Airbnb’s revenues will cross half billion mark in 2015, analysts estimate
Airbnb's revenues will cross the half billion mark, to about $675 million by end of the year, a big 55 percent jump over last year.
Much has been written about the meteoric rise of Airbnb in the travel sector and its stratospheric valuations in the private venture market, about to cross $20 billion if recent reports are to be believed.
Now the research arm of investment bank Piper Jaffray has come out with a comprehensive — and much talked about — report on the sharing economy, which includes revenue and growth estimates for the sharing economy poster-child. The PJC report says that it believes Airbnb enabled about 40 million room nights in 2014, and that in 2015 it could reach 1.5 million listings, from the 1 million listing it had mid last year.
Building out its revenue estimates model, PJC says that Airbnb’s only meaningful revenue model is its guest booking fee, which ranges between 6% and 12% based on the value of the transaction — a higher room night rate means a lower booking fee.
Of course, as the report says, these numbers are rough estimates since Airbnb is a private company that does not disclose its revenues, (much to competitors’ chagrin) but they highlight the dynamics of Airbnb’s model, especially when you compare to other online travel giants AND to other hospitality and accommodation companies it is increasingly competing against.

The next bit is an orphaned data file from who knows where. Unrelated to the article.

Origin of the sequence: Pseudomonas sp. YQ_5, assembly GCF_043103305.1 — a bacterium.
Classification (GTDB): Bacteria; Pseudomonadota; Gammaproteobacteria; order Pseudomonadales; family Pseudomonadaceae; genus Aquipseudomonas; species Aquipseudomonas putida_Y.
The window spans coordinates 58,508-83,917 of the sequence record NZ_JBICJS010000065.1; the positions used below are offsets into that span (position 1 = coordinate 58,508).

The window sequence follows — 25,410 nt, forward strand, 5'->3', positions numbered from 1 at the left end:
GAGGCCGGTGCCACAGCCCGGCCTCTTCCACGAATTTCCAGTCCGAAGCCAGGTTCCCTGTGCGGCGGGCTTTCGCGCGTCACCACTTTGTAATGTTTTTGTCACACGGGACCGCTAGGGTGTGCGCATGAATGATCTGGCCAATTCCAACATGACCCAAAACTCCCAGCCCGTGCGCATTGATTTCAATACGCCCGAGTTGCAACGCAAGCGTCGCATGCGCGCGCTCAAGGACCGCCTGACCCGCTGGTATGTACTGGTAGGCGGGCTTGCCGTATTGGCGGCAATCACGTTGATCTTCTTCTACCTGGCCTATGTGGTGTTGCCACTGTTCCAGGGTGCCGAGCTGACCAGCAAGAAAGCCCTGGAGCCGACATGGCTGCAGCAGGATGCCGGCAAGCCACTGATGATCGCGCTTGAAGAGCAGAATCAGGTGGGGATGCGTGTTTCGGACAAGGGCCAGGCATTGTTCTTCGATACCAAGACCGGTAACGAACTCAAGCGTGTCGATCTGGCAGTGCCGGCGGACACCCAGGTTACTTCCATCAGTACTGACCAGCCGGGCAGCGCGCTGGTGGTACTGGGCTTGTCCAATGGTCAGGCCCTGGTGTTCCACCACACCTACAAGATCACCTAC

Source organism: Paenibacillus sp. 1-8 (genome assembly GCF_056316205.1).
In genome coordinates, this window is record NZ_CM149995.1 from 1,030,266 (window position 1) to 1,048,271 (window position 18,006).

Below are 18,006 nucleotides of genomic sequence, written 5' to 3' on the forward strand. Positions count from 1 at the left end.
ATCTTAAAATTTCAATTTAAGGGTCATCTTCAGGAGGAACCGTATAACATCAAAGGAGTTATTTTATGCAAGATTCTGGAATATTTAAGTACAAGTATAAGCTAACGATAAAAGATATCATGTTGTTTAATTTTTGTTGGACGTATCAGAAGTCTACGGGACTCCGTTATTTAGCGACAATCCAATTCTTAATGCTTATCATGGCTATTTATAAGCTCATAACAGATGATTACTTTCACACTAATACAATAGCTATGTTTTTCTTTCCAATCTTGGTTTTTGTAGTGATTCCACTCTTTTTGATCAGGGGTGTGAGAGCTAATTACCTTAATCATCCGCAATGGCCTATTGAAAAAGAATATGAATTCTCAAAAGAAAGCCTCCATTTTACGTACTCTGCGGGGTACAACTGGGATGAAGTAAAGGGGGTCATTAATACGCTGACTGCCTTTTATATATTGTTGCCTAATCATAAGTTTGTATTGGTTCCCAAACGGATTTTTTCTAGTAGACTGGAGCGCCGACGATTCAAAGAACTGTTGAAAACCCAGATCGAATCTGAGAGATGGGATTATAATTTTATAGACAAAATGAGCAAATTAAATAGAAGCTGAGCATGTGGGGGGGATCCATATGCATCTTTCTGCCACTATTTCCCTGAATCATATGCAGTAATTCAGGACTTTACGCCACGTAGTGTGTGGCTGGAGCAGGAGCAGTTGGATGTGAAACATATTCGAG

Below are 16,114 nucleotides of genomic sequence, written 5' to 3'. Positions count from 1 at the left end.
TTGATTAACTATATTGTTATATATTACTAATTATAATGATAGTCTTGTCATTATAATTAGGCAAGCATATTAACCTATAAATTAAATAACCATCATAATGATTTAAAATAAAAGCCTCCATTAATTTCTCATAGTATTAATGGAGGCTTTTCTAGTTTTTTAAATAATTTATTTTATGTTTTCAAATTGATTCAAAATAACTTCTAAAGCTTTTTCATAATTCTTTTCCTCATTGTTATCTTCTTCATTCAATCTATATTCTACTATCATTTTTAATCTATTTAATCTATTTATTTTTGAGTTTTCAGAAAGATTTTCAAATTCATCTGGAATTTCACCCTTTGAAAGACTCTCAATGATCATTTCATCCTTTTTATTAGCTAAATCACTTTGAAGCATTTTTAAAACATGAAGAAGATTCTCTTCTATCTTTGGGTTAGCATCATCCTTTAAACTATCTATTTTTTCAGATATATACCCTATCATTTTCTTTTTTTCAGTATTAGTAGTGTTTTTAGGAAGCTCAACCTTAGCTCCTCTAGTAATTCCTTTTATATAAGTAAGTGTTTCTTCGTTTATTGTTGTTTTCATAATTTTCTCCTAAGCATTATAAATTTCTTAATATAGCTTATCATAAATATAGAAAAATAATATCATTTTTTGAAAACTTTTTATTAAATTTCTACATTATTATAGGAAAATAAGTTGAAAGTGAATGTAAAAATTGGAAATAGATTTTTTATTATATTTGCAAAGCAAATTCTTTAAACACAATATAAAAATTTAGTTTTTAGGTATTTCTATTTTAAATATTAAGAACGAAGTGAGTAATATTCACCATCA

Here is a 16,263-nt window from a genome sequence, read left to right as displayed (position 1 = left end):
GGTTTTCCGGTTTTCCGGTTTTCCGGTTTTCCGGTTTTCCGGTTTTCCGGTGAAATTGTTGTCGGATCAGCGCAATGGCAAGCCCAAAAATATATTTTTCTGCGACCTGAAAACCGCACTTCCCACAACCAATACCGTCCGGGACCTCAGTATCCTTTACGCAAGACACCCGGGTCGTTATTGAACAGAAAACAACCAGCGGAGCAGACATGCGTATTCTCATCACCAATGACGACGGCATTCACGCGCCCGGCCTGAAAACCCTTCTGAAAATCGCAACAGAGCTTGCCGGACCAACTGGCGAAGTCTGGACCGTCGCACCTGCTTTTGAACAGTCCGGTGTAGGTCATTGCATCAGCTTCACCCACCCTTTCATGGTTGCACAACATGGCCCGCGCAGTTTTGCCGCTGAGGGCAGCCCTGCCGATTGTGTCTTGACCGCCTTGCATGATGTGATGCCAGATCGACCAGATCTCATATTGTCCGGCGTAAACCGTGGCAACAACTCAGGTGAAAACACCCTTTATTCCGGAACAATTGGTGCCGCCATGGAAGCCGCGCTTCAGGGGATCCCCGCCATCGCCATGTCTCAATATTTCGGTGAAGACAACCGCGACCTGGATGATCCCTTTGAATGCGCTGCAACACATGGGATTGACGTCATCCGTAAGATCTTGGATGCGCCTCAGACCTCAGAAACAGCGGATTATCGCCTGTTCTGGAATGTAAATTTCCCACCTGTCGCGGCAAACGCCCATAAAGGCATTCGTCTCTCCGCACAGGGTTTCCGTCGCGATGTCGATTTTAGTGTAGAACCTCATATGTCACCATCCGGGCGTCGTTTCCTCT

The table above says that Airbnb almost hit $4 billion in gross booking for 2014, on a revenue estimate of around $423 million, and that the revenues will cross the half billion mark, to about $675 million by end of the year, a big 55 percent jump over last year.
At a current $20 billion valuation in the venture market, that puts it about 30X of its estimated revenues, and raises concerns when it does its eventual IPO in the short to medium term.
In another table, PJC analysts charted out what it believes will likely be the general peer group for Airbnb and its comparative valuation, the online travel companies including Priceline, Expedia, and HomeAway. It’s closest competitor would be Priceline at 6X. Priceline currently has the largest market cap of any travel company.
Airbnb is the second most valuable travel startup, ranking behind Uber’s $41 billion valuation. Airbnb closed a $475 million round in April 2014 at a $10 billion valuation. It has raised nearly $800 million since its founding in 2008.
When Airbnb last raised money, we compared the value of an Airbnb listing with that of a room in a traditional hotel. Airbnb ranked third among its competitors. With the new valuation, each Airbnb listing would be worth nearly as much as a room is worth at Hyatt, which gets the greatest value from each room.
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